I learned at least two things on this trip. One, Norway is one of the most beautiful countries I’ve ever visited. We saw very little of the entire country, but from what we did see, it’s no wonder that Norwegians spend so much time outdoors. Sure it’s cold, but the natural beauty is worth it from what I could tell of the dramatic fjords and devastatingly beautiful tundra we saw. That doesn’t even include the elusive Northern Lights, powerful glaciers, charming archipelagos and exotic wildlife, all of which we didn’t get the chance to see. Second and perhaps more to the point for our discussion, it’s incredibly expensive to drink in Norway.
Norwegians are not known for their culture of alcohol by any means. It’s too cold to grow grapes for wine; and they don’t have a tradition of vodka production like other cold weather countries such as Russia and Poland. But they do have a decent history of beer production--which we did get a chance to sample at a bit of a price--and they have their own spirit, aquavit, though interest in this drink seems to be dwindling. It’s a shame because I did find it quite enjoyable.
Before heading to Norway I knew of aquavit but had never tried it. And while there, we actually only tried it once, again, primarily due to the exorbitant cost of consuming any type of alcohol. Retail sales are state controlled by an organization called Vinmonopolet. And while it was possible to find bottles of wine at decent prices, spirits and beer were noticeably more expensive. Buying a glass of wine or beer in a restaurant, however, is what really gets you. For example, a pint typically sold for no less than $10 for even the most common brands such as Ringnes and Hansa, the two largest producers in Norway. But since I knew aquavit as an exclusively Scandinavian beverage, I had to make sure I tried it while there.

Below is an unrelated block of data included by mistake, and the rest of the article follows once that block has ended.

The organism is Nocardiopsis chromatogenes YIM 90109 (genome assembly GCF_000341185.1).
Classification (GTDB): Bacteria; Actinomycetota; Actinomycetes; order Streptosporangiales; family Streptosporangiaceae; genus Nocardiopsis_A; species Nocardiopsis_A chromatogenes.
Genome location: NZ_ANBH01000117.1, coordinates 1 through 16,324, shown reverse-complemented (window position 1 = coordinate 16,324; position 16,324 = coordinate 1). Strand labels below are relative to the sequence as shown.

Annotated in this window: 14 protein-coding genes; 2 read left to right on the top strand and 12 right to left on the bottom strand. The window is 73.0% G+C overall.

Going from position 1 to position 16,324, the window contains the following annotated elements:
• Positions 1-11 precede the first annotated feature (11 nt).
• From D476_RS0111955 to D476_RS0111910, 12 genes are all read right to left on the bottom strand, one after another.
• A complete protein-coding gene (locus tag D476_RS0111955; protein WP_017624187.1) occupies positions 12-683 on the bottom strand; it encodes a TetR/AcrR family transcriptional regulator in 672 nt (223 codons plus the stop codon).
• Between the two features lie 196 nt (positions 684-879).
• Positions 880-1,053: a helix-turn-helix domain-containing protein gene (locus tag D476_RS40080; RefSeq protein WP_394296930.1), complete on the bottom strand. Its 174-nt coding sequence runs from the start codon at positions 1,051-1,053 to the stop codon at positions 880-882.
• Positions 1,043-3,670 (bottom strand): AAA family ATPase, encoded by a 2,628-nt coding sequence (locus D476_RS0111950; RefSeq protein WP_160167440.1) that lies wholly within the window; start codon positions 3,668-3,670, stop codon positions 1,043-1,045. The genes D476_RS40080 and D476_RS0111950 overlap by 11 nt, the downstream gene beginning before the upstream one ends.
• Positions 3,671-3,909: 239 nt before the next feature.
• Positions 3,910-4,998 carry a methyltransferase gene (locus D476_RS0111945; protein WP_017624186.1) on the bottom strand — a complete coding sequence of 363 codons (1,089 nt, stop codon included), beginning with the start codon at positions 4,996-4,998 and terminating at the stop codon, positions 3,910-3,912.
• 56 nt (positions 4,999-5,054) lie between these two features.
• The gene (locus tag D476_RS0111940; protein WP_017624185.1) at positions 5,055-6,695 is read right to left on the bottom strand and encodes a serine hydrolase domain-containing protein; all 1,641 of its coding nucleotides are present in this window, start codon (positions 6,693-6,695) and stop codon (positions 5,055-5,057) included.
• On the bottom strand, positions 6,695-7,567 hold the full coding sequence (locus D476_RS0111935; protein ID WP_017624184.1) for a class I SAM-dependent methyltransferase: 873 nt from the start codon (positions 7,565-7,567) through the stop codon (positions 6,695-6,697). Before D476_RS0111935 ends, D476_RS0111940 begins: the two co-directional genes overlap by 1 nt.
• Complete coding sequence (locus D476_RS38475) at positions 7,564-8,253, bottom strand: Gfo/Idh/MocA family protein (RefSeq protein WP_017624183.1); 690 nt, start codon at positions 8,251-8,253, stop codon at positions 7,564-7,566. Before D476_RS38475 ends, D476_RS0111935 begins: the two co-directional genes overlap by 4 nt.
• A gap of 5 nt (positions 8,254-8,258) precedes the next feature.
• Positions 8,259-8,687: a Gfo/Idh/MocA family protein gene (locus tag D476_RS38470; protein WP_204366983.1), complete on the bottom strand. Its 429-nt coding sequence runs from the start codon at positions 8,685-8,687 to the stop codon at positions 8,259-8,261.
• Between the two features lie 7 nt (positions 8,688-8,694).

I would describe Aquavit as a cross between vodka and cognac. It’s made in a similar fashion to vodka by distilling a starch, most commonly potatoes in this case. But after this it is infused with spices, most predominantly caraway. Caraway, if you’re like me and unfamiliar with it, is akin to other herbs like cumin, anise and fennel. After the infusion of spices, it is typically aged in oak casks which give it a rounder profile as well as an amber color.
Here in the US, we don’t see much aquavit. If your local store carries it, it is most likely Linie Aquavit with a blue label. Most stores stock it next to other herb infused spirits like Drambuie or Chartreuse.